Apollo Spirit

Grab your piece of the moon rock.
By Lisa TE Sonne

Celebrations across America this summer will commemorate the 40th anniversary of the first humans on the moon (July 20-21, 1969). A slumber party under a Saturn V, the world's largest moon pie and a lifesize astronaut carved out of cheese will add fun to festivities. Real astronauts, rockets and moon rocks will also enhance parties and forums at museums, planetariums, space centers and even an aircraft carrier.

"I grew up during the Apollo era and was clearly inspired by its many missions to space and the moon," says Texan Richard Garriott, who was motivated to travel to outer space in 2008 as the sixth private citizen-explorer.

How inspired are you to hit the road and explore the spirit of Apollo? Are you ready to take your own small steps, or even a giant leap for all moonkind?

The actual Apollo 11 Command module and a piece of the moon to touch are at the Smithsonian's National Air and Space Museum in Washington, D.C. A reunion of Moonwalkers Neil Armstrong and Buzz Aldrin along with Command Module Pilot Michael Collins, taking place July 19,will be broadcast on NASA television.

The National Air and Space Museum will premiere Alan Bean: Painting Apollo, First Artist On Another World at the Museum on the National Mall July 16, 2009, through January 13, 2010, in conjunction with the 40th Anniversary of the first Apollo Moon landings.

You can add some joy to a good vacation by controlling the joystick and throttle in an Apollo Moon Landing Simulator at the Virginia Air and Space Museum in Langley. Daily science demonstrations, July 12-20, will include touching authentic moon rock and trying on a space suit. But wait! There's more. The first 500 visitors get edible Moon Pies.

Kennedy Space Center in Florida is home of the largest rockets in the world – giant Saturn V rockets like those that lifted the Apollos to the moon. July 20-24, there will also be all-night sleep-unders, as campers dream under a real Saturn V rocket (when they aren't playing an Apollo-themed scavenger hunt).

How do rocket-building, a Tang recipe contest and the "World's Largest Moon Pie" sound for family space fare? Wapakoneta, Ohio, home of the Armstrong Air and Space Museum, has all that and moon movie shows, a special church moon-walk service and the cheesiest of all U.S. events – nationally recognized cheese sculptor Sarah Kaufmann will carve a full-size astronaut out of – you guessed it – cheese.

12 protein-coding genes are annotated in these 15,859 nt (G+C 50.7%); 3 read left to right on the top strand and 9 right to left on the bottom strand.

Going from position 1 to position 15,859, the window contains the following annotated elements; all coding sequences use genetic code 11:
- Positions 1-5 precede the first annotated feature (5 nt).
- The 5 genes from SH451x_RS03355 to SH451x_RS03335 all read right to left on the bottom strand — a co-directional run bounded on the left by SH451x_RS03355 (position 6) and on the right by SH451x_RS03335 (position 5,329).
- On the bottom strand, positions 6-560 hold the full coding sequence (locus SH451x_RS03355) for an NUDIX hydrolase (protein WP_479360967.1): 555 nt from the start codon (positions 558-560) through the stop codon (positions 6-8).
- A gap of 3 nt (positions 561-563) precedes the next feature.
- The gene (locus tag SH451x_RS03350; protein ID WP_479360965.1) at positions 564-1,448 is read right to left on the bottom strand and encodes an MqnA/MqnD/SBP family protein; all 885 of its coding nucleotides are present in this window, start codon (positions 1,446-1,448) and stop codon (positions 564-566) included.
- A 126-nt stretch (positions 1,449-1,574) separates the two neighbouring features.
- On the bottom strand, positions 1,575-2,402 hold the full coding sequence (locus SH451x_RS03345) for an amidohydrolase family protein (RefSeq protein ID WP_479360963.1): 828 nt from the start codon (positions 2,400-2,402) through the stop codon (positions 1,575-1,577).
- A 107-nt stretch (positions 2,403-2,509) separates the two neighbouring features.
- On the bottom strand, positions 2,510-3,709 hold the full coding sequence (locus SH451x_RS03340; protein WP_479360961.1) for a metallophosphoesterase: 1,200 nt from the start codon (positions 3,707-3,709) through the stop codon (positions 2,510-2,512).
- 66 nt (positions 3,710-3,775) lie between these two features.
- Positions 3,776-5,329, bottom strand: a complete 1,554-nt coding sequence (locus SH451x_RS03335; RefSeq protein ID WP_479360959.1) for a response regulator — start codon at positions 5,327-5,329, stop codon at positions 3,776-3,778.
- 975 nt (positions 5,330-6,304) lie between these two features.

Dayton, Ohio, (the self-described "Birthplace of Flight") will present 12 of the living Apollo astronauts on July 17, according to Ron Kaplan, the executive director of the National Aviation Hall of Fame. Several events will be open to the public, including the awards ceremony known as the "Oscar Night of Aviation," July 18.

Radio-controlled robots are part of the fun at the Omaha Science Fiction Education Society Convention in Nebraska. This year, it's scheduled for July 17-19 to celebrate the fantastic nonfiction of Apollo 11. There will even be a panel on the State of Space Exploration.

California is making a splash with The Splashdown, July 24-26, aboard the actual Apollo 11 recovery ship now in Alameda Bay, the U.S.S. Hornet. Nearby, the Ames Research Institute is preparing for serious forums about space travel and a seriously fun "Moonfest Party."

If you are still hankering to honor historic spacefaring in August, head to the heartland of Kansas to visit the Kansas Cosmosphere and Space Center. And bring a telescope if you are there on August 21. To cap off the "Summer of Apollo" and celebrate the "Year of Astronomy," there's going to be a giant telescope party to check out the stars.

Regardless of how you pay homage this summer to the footsteps on the moon, a man who made them says it's less about remembering the past than about looking forward to greater things to come.

"We can all look back on what we accomplished during the Apollo days with great pride," says Buzz Aldrin, 40 years after he walked on the moon. "It was an extraordinary time, and I am grateful to have played a role in pioneering the space frontier. But I hope our true legacy will be inspiring the next generation to follow in our footsteps, and reach for even bolder goals and destinations in space.

"Exploring space is among the most important things we do as a people. I hope, 40 years after Neil, Mike and I left Earth for the moon, remembering our flight will help us continue the journey."

Photo credits: Apollo 11 Capsule: Photo by Eric Long/NASM, National Air and Space Museum, Smithsonian Institution
First Men – Buzz Aldrin: Painting by Alan Bean based on the historic photograph of Buzz Aldrin by Neil Armstrong.
First Men – Neil Armstrong: Painting by Alan Bean. Courtesy of National Air and Space Museum, Smithsonian Institution
Apollo 11 Prime Crew: Courtesy NASA/Johnson Space Center
Aldrin Looks Back at Tranquility Base: Photo by Neil Armstrong. Courtesy NASA/Johnson Space Center

The information in this story was accurate when it was published on the AAA World Web site in July 2009, but details such as dates, times and prices may have changed since then. We suggest you verify such details directly with the listed establishments before making travel plans.